The letter currently on sale from the great scientist in my view supports the YEC claim that one cannot support the biblical view using an evolutionary secular interpretation of science…they are at odds with each other.
The letter was written in 1950, in reply to a religious teacher in the US, Martha Munk, who asked “whether you think that it is possible for a modern scientist to reconcile the idea of the creation of the world by God, a higher power, with his scientific knowledge”.
In your zeal to prop up your “biblical view”, you have left the world of reason and, IMO, discouraged civil discussion.
If you think Einstein’s opinion of the Biblical account of creation is going to make a dent in Theological Evolutionist theology, you’re dreaming. And if you know of any theological evolutionist who is as disappointed by Einstein’s opinion as you are, you’re both dreaming.
First, I consider myself goofy for bothering to do this, but here’s a translation and context for the letter you refer to, but what the heck, your post caught me with time on my hands.
Letter was sent to a religious studies teacher based in Brooklyn, New York
She had asked him if it was possible for a scientist to reconcile science and faith
"In the letter, penned in German to religious studies teacher Mrs Munk, the father of modern physics also effectively debunked the Biblical creation story and implied that God could not have created the universe.
'As long as the stories in the Bible had been taken literally, it was obvious what kind of faith was expected from the readers. If you are however to interpret the Bible symbolically (metaphorically), it is not clear anymore whether God is in fact to be thought of as a person [and therefore not a monotheistic deity], which is somehow analogous to humans. In that case it is difficult to assess what remains of the faith in its original sense.
I think, however, that the person who is more or less trained in scientific thinking is alien to the religious creation (in the original sense) of the cosmos, because he applies the standard of causal conditionality to everything. This does not refute the religious attitude but, in a certain sense, replaces and supersedes it.’
For the record, I believe in the crucifixion, death, and resurrection of Jesus Christ, and I think Albert Einstein’s special and general theories are balderdash, and that anybody who believes in the Biblical account of creation is misguided.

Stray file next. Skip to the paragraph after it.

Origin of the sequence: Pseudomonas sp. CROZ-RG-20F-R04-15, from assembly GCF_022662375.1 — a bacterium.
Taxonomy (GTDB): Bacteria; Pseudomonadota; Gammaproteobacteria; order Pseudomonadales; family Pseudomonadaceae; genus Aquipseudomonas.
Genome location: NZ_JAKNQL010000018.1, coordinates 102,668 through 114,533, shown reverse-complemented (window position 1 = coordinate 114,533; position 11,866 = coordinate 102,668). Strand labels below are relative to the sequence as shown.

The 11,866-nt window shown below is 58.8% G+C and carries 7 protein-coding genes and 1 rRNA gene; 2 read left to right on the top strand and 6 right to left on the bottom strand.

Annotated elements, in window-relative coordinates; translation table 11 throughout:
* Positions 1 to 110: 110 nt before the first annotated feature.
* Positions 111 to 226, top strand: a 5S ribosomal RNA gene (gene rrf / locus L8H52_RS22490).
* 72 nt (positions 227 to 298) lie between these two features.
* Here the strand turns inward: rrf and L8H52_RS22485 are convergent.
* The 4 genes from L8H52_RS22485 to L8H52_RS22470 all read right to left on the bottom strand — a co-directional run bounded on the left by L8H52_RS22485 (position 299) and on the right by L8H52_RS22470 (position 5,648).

Here’s a Youtube with Tweedledum and Tweedledee: Bart Ehrman: Revelations about Revelation. I bet they believe in the theory of evolution, too. So, if I believe in the theory of evolution, I must be an atheist like these two knuckleheads.
It means that you can’t ignore his view on YEC. But you did anyway. And I say “Foul!” Ever met an SDA who didn’t affirm YEC?
[content edited by moderator] People are not generally SDA because they affirm YEC and disapprove of Biologos and TE, they affirm YEC and disapprove of Biologos and TE because they are SDAs. I think his reference to Einstein is a red-herring. If Einstein never existed, he would probably still be an SDA, affirm YEC, and disapprove of Biologos and TE.
But this is not about SDA or YEC. It is about whether science can accommodate God (which it can’t) and conversely whether a Christian can accomodate scientific evolution (as opposed to theistic evolution) Einstein said no.
But all you can do is rant against SDA and/or YEC.
Of course it is. My Ignore list is filled with names of people whom I know that no amount of discussion will reconcile the differences between any of them and me. If no amount of discussion will change either person’s mind, what else is there to say? Compare weather in two different places? or compare the price of kumquats in Brazil and Cairo?
Unlike you seem to, not everybody enjoys repetitive contention over the same issues.